Perseverance Theatre in Douglas was founded in 1979 by Molly Smith and is currently led by Artistic Director Leslie Ishii and Managing Director Frank Delaney. (Michael Penn | Juneau Empire File)

Perseverance Theatre in Douglas was founded in 1979 by Molly Smith and is currently led by Artistic Director Leslie Ishii and Managing Director Frank Delaney. (Michael Penn | Juneau Empire File)

Vetoes would ‘sting’ but not doom Perseverance Theatre

Theater would be among arts organizations hurt by loss of state arts council

Perseverance Theatre would stand to lose about $30,000 if Gov. Mike Dunleavy’s vetoes stand, wrote the theater’s managing director Frank Delaney in an email to the Capital City Weekly.

The loss would be about $20,000 in direct funding from the Alaska State Council on the Arts and a $10,000 travel grant that supports The Winter Bear tour, which deals with suicide prevention in rural Alaska. Delaney said it’s difficult to calculate the exact impact the vetoes would have because there would be ripple effects on the theater from cuts to other state services.

[With Legislature fractured, override vote is uncertain]

Eliminating all funding for the ASCA, which supports artistic organizations throughout the state, including Perseverance Theatre, was among Dunleavy’s 182 line-item vetoes totalling more than $400 million.

In a press release Wednesday, the theater denounced the ASCA funding veto.

Delaney wrote to the Capital City Weekly the lost revenue would not be ideal, but it would not spell disaster for Perseverance Theatre. Last year, the theater had to furlough employees because of six-figure debt. Ultimately, anonymous donors ensured the theater was able to raise the curtains on its 40th season.

“We are in a better position than we were last year, but we have more work to do,” Delaney wrote. “We aren’t in a position where we can take a 30000 dollar hit and not feel the sting.”

He wrote it is unlikely the theater would need to make more cuts to its operating budget — at least initially.

“Compared to some other, smaller arts organizations in the state we have a greater ability to potentially fundraise more to augment the loss of funds, not everyone has the staff available to make that happen,” Delaney wrote. “Of course, none of that is guaranteed like the money from the ASCA would be without the vetoes.”

• Contact reporter Ben Hohenstatt at (907)523-2243 or Follow him on Twitter at @BenHohenstatt.

More in News

The Norwegian Sun in port on Oct. 25, 2023. (Mark Sabbatini / Juneau Empire file photo)
Ships in port for t​​he week of May 11

Here’s what to expect this week.

Members of the Thunder Mountain High School culinary arts team prepare their three-course meal during the National ProStart Invitational in Baltimore on April 26-28. (Photo by Rebecca Giedosh-Ruge)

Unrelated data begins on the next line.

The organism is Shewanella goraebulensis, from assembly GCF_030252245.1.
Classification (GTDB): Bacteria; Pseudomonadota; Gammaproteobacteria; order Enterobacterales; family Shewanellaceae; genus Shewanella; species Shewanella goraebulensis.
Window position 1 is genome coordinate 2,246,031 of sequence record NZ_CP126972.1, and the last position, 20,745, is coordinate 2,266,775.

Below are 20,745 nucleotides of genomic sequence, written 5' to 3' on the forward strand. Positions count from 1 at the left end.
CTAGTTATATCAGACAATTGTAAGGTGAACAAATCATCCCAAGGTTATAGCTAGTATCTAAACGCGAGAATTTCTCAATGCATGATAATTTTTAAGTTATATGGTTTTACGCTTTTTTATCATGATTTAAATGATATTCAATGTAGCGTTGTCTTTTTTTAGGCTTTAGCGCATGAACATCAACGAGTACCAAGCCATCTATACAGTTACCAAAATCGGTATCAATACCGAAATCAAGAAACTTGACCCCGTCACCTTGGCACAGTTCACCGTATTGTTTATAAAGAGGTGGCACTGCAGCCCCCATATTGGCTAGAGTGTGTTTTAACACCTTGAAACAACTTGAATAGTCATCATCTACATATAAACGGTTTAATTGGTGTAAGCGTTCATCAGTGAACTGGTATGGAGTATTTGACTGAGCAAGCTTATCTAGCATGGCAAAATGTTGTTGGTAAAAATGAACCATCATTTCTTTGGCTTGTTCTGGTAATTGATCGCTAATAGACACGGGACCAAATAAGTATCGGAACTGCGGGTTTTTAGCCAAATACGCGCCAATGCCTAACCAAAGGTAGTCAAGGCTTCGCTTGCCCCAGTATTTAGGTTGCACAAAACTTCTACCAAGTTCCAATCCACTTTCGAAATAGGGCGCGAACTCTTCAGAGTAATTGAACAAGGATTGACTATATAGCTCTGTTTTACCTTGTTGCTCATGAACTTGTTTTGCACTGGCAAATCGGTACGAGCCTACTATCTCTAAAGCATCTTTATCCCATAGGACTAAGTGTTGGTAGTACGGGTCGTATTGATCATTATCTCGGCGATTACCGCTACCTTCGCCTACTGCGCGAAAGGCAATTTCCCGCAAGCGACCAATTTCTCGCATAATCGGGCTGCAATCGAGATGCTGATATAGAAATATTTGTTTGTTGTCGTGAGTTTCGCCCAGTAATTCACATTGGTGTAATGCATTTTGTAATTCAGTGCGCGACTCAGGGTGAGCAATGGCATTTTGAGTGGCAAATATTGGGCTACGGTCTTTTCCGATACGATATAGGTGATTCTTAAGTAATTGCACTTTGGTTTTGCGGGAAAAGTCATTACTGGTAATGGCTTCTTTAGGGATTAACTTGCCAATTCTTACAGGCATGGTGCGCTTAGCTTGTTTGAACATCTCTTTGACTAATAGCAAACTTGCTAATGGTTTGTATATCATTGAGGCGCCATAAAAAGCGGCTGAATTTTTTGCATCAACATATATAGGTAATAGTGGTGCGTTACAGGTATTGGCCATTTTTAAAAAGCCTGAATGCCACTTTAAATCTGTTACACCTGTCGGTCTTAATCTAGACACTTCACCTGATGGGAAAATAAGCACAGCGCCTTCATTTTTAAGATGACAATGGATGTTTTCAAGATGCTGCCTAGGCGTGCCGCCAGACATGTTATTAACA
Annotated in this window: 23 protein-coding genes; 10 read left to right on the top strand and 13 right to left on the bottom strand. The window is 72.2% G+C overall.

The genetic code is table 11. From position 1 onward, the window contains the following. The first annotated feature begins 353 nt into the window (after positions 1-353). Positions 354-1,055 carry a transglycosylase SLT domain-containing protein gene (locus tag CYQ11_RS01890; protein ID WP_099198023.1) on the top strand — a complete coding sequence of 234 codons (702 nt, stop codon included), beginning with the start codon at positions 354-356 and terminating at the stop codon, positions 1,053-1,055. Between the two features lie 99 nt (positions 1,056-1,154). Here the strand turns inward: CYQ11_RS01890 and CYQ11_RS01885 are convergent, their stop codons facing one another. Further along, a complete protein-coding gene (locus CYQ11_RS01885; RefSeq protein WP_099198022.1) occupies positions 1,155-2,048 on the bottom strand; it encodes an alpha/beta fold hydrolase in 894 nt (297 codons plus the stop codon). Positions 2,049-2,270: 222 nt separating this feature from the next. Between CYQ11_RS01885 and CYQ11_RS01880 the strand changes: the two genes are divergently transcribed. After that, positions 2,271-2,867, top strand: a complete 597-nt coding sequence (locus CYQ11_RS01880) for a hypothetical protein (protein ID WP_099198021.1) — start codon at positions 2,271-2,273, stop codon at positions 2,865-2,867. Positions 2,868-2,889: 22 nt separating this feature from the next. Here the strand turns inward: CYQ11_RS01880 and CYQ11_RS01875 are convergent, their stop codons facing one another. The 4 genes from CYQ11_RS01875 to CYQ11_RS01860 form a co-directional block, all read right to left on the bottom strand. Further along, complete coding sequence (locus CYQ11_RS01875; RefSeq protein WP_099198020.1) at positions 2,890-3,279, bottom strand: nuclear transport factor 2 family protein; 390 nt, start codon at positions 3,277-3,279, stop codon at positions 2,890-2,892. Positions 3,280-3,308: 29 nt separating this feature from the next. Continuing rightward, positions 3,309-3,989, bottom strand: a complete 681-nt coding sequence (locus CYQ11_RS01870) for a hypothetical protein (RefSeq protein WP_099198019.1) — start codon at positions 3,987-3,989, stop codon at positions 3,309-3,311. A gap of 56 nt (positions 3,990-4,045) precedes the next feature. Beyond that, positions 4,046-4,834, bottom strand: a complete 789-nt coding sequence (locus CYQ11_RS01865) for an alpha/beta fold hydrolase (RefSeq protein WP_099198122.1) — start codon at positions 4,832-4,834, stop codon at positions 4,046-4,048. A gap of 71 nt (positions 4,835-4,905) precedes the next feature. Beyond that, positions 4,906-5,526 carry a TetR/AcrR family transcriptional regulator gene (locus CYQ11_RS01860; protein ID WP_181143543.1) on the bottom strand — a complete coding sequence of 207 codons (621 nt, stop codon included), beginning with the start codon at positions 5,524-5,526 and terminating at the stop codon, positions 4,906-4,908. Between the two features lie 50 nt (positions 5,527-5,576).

TMHS culinary arts team serves a meal of kings at national competition

Five students who won state competition bring Alaskan crab and salmon to “Top Chef”-style event.

(Michael Penn / Juneau Empire file photo)
Police calls for Wednesday, May 15, 2024

This report contains public information from law enforcement and public safety agencies.

Sen. Lyman Hoffman, D-Bethel, listens to discussion on the Senate floor on Wednesday. (James Brooks/Alaska Beacon)
A look at some of the bills that failed to pass the Alaska Legislature this year

Parts of a long-term plan to bring state revenue and expenses into line again failed to advance.

Rep. Genevieve Mina, D-Anchorage, stares at a pile stack of budget amendments on Tuesday. (James Brooks/Alaska Beacon)
Alaska lawmakers expand food stamp program with goal of preventing hunger, application backlogs

More Alaskans will be able to access food stamps following lawmakers’ vote… Continue reading

Nathan Jackson (left) and John Hagen accept awards at the Central Council of the Tlingit and Haida Indian Tribes of Alaska President’s Awards banquet. (Courtesy photo)
Haines artists get belated recognition for iconic Tlingit and Haida logo

Nathan Jackson and John Hagen created the design that has been on tribal materials since the ‘70s.

Dori Thompson pours hooligan into a heating tank on May 2. (Lex Treinen/Chilkat Valley News)
Hooligan oil cooked at culture camp ‘it’s pure magic’

Two-day process of extracting oil from fish remains the same as thousands of years ago.

Shorebirds forage on July 17, 2019, along the edge of Cook Inlet by the Tony Knowles Coastal Trail in Anchorage. The Alaska Legislature has passed a bill that will enable carbon storage in reservoirs deep below Cook Inlet. The carbon-storage bill include numerous other provisions aimed at improving energy supplies and deliverability in Cook Inlet and elsewhere. (Yereth Rosen/Alaska Beacon)
Alaska Legislature passes carbon-storage bill with additional energy provisions

The Alaska Legislature has passed a bill that combines carbon storage, new… Continue reading

Most Read